What is a financial advisor for? One view is that advisors have unique insights into market direction that give their clients an advantage. But of the many roles a professional advisor should play, soothsayer is not one of them.
The truth is that no one knows what will happen next in investment markets. And if anyone really did have a working crystal ball, it is unlikely they would be plying their trade as an advisor, broker, analyst, or financial journalist.
Some folks may still think an advisor’s role is to deliver market-beating returns year after year. Generally, those are the same people who believe good advice equates to making accurate forecasts.
But in reality, the value a professional advisor brings is not dependent on the state of markets. Indeed, their value can be even more evident when volatility and emotions are running high.
The best of this new breed play multiple and nuanced roles with their clients, beginning with the needs, risk appetites, and circumstances of each individual and irrespective of what is going on in the world.
None of these roles involve making forecasts about markets or economies. Instead, the roles combine technical expertise with an understanding of how money issues intersect with the rest of people’s complex lives.
Indeed, there are at least seven hats an advisor can wear to help clients without ever once having to look into a crystal ball:
The Expert: Now, more than ever, investors need advisors who can provide client-centered expertise in assessing the state of their finances and developing risk-aware strategies to help them meet their goals.
The Independent Voice: The global financial turmoil of recent years demonstrated the value of an independent and objective voice in a world full of product pushers and salespeople.
The Listener: The emotions triggered by financial uncertainty are real. A good advisor will listen to clients’ fears, tease out the issues driving those feelings, and provide practical, long-term answers.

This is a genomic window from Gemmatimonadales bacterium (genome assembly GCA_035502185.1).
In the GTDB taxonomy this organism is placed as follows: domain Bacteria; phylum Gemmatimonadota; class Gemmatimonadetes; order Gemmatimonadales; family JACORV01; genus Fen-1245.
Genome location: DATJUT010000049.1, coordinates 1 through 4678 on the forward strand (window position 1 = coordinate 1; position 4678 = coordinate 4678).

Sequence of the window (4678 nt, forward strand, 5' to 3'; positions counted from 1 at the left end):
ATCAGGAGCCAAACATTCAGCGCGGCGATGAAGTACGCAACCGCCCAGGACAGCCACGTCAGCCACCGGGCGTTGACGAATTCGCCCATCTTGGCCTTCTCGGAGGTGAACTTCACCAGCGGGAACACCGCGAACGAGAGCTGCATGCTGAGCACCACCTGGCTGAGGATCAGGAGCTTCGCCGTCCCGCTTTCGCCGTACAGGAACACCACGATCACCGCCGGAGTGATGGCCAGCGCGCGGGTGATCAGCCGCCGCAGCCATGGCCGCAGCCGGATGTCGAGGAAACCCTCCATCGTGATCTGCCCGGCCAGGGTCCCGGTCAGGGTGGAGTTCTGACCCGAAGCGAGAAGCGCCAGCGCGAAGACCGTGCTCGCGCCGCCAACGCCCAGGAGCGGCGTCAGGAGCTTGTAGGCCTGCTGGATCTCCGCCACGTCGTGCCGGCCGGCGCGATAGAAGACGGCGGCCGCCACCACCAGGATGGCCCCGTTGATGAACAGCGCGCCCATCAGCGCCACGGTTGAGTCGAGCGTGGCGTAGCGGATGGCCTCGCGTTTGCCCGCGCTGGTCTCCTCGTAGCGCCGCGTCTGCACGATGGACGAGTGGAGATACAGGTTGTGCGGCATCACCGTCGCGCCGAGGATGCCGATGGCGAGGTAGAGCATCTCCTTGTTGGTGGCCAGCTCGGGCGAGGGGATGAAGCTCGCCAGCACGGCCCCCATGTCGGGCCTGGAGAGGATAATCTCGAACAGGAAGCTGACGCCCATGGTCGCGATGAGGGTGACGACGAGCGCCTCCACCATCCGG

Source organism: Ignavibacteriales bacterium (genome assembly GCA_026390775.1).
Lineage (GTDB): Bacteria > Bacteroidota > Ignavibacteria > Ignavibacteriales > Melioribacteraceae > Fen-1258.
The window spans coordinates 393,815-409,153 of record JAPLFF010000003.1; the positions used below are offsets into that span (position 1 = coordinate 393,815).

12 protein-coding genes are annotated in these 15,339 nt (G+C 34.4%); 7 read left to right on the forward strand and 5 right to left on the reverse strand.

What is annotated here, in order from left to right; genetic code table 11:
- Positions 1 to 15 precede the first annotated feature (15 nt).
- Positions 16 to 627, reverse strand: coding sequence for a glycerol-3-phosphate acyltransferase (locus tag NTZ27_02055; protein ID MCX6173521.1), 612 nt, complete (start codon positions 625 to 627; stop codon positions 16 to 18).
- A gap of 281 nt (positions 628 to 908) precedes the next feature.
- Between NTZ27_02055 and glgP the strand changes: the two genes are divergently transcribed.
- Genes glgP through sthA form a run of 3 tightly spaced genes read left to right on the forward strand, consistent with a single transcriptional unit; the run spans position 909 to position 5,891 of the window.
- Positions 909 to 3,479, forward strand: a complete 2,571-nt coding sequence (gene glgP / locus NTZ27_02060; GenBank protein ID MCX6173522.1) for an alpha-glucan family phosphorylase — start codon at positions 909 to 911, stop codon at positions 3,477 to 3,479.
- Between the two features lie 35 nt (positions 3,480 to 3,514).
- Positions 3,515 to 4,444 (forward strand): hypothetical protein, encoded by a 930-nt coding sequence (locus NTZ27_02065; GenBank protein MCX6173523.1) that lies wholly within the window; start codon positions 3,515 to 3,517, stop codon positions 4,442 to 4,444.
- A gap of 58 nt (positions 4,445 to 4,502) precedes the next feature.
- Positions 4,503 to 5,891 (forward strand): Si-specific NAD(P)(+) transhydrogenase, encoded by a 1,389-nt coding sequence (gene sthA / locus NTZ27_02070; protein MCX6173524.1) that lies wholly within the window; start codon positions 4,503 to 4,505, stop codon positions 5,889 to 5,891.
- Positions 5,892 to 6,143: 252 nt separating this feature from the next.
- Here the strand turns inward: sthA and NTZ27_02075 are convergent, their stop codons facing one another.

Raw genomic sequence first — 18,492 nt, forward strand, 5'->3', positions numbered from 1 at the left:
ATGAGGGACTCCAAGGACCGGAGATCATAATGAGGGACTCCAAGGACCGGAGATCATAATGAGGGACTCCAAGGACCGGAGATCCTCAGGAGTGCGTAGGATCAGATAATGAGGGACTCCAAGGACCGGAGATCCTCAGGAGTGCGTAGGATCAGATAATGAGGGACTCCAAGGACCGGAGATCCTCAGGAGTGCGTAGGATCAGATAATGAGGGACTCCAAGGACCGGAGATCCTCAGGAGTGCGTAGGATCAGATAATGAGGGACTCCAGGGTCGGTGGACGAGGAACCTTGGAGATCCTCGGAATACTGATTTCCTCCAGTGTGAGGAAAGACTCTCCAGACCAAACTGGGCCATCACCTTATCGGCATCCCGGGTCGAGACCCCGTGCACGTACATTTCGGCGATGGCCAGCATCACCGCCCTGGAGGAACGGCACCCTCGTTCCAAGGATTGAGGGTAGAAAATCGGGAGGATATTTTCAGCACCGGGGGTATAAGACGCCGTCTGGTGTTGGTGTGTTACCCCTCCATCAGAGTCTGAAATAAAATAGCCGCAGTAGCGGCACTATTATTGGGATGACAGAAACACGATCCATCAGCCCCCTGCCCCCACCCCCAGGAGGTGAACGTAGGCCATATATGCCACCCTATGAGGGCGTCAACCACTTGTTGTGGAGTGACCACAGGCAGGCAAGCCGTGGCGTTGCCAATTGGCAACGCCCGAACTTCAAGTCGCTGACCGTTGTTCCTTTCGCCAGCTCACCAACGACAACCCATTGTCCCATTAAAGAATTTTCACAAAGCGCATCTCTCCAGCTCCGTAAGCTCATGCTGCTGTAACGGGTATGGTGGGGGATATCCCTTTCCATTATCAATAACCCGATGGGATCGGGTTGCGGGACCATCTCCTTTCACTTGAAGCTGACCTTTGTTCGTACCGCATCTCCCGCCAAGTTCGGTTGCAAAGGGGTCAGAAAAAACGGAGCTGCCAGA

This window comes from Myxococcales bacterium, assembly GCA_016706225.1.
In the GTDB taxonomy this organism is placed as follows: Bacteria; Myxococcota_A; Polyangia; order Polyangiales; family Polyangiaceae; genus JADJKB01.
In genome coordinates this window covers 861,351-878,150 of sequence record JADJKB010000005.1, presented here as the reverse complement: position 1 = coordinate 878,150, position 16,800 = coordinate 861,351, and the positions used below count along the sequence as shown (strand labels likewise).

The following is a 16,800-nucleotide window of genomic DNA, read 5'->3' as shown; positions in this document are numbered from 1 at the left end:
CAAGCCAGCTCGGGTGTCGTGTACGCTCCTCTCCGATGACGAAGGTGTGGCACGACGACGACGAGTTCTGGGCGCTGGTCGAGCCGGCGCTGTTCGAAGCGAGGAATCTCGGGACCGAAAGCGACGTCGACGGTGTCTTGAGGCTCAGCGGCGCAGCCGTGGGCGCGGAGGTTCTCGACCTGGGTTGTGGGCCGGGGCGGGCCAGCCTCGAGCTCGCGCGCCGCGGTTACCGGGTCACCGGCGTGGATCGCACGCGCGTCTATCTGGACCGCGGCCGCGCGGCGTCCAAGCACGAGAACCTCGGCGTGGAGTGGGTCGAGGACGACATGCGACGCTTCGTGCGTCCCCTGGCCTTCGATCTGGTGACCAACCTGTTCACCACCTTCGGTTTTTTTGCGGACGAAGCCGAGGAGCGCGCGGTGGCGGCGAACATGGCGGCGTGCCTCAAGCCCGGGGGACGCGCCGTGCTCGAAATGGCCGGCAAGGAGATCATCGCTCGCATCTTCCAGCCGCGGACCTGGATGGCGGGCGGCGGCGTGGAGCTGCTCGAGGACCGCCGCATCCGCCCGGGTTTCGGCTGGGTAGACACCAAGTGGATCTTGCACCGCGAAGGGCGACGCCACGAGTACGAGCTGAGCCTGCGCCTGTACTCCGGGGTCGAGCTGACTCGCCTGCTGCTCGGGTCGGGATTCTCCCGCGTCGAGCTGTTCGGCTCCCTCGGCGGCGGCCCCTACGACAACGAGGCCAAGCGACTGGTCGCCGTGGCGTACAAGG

The Teacher: Getting beyond the fear-and-flight phase often is just a matter of teaching investors about risk and return, diversification, the role of asset allocation, and the virtue of discipline.
The Architect: Once these lessons are understood, the advisor becomes an architect, building a long-term wealth management strategy that matches each person’s risk appetites and lifetime goals.
The Coach: Even when the strategy is in place, doubts and fears inevitably arise. At this point, the advisor becomes a coach, reinforcing first principles and keeping the client on track.
The Guardian: Beyond these experiences is a long-term role for the advisor as a kind of lighthouse keeper, scanning the horizon for issues that may affect the client and keeping them informed.
These are just seven valuable roles an advisor can play in understanding and responding to clients’ whole-of-life needs, which are a world away from the old notions of selling product off the shelf or making forecasts.
For instance, a person may first seek out an advisor purely because of their role as an expert. But once those credentials are established, the main value of the advisor, in the client’s eyes, may be as an independent voice.
Knowing the advisor is independent—and not plugging product—can lead the client to trust the advisor as a listener or sounding board, someone to whom they can share their greatest hopes and fears.
From this point, the listener can become the teacher, architect, coach, and, ultimately, the guardian. Just as people’s needs and circumstances change over time, the nature of the advice service evolves.
These are all valuable roles in their own right and are not dependent on outside forces such as the state of the investment markets or the point of the economic cycle.
However you characterize these various roles, good financial advice ultimately is defined by the patient building of a long-term relationship founded on the values of trust and independence and knowledge of each individual.
Now, how can you put a price on that?